“It is precisely because the Christian faith is the recognition of a work of God—a work that began in the dawn of time and continues in this era—that its essence is a fruit of the ages, while its form is the fruit of this age.” So writes the eminent Reformed theologian, Herman Bavinck, as he explains the need for new theologians in each generation to rise up and expound afresh the faith of the church.
Such, in some measure, is the task that Esau McCaulley takes up in Reading While Black: expounding the form taken by the Christian faith not merely in another age, but rather in the Black church community in America, in its tradition and practice. The book is his act of faithfulness to his theological heritage, a heritage that he argues lives powerfully in the practice of the church but somewhat more thinly in academic discussions. In particular, he highlights several key features of the tradition of Black ecclesial interpretation: it is always deeply, even primarily socially located; it is rigorously canonical and theological in its synthesis of biblical texts; and it is itself an exercise in hope, a process of wrestling with the text that becomes a mode of character formation.
McCaulley uses the body of the text to demonstrate these themes, addressing in turn pressing theological issues for the Black church: issues of policing, identity, the public witness of the church, processing Black rage in a biblical way, and the Bible’s treatment of slavery. The result is a concise volume that both opens many needed discussions and demonstrates a distinctively Black American approach to Scripture; and though his audience is primarily members of the Black church, white Christians too should sit under and be edified by his work, seeing here afresh the beauties of Scripture.
First, the most prominent feature of McCaulley’s interpretive work is that his observations and arguments are clearly shaped by his position within the social and historical experience of the Black church in America. For example, in response to the historical claim of some that Christianity is a white man’s religion, some would offer abstractions about the whole world being blessed through Abraham, resorting to timeless and therefore flat truths.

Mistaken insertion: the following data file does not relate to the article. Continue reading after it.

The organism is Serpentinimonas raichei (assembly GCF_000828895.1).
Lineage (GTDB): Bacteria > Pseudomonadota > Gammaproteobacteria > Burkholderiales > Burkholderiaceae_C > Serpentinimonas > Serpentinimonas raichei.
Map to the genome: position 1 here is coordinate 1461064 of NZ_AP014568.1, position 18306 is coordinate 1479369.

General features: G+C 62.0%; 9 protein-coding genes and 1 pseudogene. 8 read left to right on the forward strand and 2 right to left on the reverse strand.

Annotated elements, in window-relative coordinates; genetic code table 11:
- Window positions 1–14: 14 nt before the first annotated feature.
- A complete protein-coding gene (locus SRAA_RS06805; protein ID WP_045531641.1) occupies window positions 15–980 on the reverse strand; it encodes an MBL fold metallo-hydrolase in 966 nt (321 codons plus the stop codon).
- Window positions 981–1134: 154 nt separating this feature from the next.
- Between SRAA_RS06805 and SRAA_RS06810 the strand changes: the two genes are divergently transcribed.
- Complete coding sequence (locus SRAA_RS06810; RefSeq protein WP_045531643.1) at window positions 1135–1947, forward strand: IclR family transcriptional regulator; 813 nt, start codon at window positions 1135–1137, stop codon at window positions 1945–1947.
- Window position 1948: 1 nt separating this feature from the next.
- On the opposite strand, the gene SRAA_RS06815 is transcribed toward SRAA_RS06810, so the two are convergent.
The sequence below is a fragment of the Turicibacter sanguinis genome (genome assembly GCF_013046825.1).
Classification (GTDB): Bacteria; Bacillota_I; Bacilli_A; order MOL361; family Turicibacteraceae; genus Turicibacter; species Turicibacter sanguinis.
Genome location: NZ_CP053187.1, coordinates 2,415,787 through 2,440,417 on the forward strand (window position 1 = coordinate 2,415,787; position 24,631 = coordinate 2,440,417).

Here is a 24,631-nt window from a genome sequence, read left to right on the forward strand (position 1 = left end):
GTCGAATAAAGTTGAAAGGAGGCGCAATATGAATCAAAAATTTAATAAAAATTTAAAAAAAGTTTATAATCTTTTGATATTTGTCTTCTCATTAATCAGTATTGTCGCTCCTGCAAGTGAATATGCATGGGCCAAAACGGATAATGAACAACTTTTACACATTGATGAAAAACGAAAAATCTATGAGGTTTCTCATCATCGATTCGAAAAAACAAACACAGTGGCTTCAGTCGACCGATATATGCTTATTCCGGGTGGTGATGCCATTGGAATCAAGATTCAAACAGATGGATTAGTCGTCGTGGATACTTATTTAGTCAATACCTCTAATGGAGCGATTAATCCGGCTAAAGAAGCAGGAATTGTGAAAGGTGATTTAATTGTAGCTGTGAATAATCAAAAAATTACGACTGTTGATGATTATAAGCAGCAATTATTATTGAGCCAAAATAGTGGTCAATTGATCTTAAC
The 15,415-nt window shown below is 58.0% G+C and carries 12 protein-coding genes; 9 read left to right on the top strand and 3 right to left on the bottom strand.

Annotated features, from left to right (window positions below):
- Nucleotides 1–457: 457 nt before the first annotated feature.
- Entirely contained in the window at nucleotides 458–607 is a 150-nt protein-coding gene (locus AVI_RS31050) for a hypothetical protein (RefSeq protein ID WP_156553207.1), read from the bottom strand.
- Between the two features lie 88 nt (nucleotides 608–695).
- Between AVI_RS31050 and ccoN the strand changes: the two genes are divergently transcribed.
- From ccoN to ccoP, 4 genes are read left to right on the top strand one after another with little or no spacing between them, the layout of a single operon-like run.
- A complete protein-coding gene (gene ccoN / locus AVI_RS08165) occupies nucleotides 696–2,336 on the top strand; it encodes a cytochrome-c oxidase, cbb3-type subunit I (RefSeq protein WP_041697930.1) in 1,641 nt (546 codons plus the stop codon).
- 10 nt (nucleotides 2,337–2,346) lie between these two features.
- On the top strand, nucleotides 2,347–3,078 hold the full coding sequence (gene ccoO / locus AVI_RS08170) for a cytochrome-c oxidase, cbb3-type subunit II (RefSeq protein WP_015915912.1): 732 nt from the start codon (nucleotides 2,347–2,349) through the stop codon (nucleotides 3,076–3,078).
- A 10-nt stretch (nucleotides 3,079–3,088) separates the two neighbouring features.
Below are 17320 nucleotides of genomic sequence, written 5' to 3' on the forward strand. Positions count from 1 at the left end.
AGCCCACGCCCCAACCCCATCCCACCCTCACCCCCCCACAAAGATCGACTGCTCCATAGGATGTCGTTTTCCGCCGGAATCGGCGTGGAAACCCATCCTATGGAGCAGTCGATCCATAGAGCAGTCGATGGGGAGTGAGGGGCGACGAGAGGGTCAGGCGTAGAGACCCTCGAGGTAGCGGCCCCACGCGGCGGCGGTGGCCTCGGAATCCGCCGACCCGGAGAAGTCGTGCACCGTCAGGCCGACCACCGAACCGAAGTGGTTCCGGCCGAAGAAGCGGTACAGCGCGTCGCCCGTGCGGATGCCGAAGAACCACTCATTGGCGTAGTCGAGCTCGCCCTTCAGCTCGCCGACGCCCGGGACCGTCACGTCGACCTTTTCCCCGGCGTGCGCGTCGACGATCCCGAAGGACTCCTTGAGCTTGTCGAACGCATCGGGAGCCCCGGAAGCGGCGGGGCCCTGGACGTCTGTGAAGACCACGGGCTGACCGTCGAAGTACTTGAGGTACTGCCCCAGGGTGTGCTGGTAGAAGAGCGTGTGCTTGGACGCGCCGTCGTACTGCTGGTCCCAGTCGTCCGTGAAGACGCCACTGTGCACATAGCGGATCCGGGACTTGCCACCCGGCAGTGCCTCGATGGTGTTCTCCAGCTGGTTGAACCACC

Instead, McCaulley comes to the text with an agenda, finding and highlighting passages that are often overlooked by evangelicals. He argues that Christianity has been home to people of African descent from the beginning, when, for example, Joseph’s two Egyptian sons are adopted by his father: commenting on Genesis 48:3-5, McCaulley writes that “Jacob sees the Brown flesh and African origin of these boys as the beginning of God’s fulfillment of his promise to make Jacob a community of different nations and ethnicities, and for that reason he claims these two boys as his own” (p102). In the New Testament, Simon of Cyrene becomes the paradigmatic disciple, and the Ethiopian eunuch is one of the first Gentile converts. The Ethiopian is especially important, in that the specific text he is reading speaks of the injustice of Christ’s suffering and the end of his family line, and therefore of the great solidarity between Jesus and the eunuch. Similarly, in a discussion of ethics, McCaulley’s pressingly practical concern with modern policing will highlight that Roman soldiers were in many ways the standing police at the time, and therefore that John the Baptist’s prohibition on extortion has implications for modern systems that rely on heavy fines or on the weaponization of flimsy legal charges against the poor.
Beyond just heightening his observational faculties, however, this sense of locatedness shapes McCaulley’s hermeneutical lens, that is, his construal of the relationships of various biblical texts. He argues that all of us prioritize some passages, and though we often give some theological justification for this preference, this prioritization draws from the particulars of our life experience as much as from any argument. For example, he highlights the common focus (common in America, that is) on Romans 13 and 1 Timothy 2 as passages describing our relationship to government. This is ostensibly from a desire to let “clear” passages interpret the less clear, within a particular topical organization of Scripture; alternately, it may have something to do with our faith in the morality of the American people and their institutions, a key article of our common civil religion. Someone coming from a different background, perhaps a background with less reason to be trustful of the powers that be, would likely give equally sufficient justification for placing hermeneutical priority on the Exodus, the prophets, and Jesus’ various rebukes of Herod. To a society whose life and theology have long been shaped by the powerful, McCaulley offers the needed corrective—a hermeneutic that centers the marginalized.